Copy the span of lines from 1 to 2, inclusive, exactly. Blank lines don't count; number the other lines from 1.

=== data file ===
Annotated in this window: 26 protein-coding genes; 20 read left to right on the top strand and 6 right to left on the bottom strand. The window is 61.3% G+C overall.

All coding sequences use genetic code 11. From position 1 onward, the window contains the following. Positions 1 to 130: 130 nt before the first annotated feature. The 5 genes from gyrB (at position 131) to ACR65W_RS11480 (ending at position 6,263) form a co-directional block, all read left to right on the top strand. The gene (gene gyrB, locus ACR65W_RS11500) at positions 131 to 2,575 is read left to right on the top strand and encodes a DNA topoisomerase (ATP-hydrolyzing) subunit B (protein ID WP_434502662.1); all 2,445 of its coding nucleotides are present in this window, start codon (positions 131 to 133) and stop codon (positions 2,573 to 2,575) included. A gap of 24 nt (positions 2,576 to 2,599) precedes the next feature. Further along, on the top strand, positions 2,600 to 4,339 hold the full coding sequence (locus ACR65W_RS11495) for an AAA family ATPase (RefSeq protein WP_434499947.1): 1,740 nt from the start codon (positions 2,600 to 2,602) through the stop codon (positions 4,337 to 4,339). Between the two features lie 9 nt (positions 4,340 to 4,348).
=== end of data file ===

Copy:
Annotated in this window: 26 protein-coding genes; 20 read left to right on the top strand and 6 right to left on the bottom strand. The window is 61.3% G+C overall.

All coding sequences use genetic code 11. From position 1 onward, the window contains the following. Positions 1 to 130: 130 nt before the first annotated feature. The 5 genes from gyrB (at position 131) to ACR65W_RS11480 (ending at position 6,263) form a co-directional block, all read left to right on the top strand. The gene (gene gyrB, locus ACR65W_RS11500) at positions 131 to 2,575 is read left to right on the top strand and encodes a DNA topoisomerase (ATP-hydrolyzing) subunit B (protein ID WP_434502662.1); all 2,445 of its coding nucleotides are present in this window, start codon (positions 131 to 133) and stop codon (positions 2,573 to 2,575) included. A gap of 24 nt (positions 2,576 to 2,599) precedes the next feature. Further along, on the top strand, positions 2,600 to 4,339 hold the full coding sequence (locus ACR65W_RS11495) for an AAA family ATPase (RefSeq protein WP_434499947.1): 1,740 nt from the start codon (positions 2,600 to 2,602) through the stop codon (positions 4,337 to 4,339). Between the two features lie 9 nt (positions 4,340 to 4,348).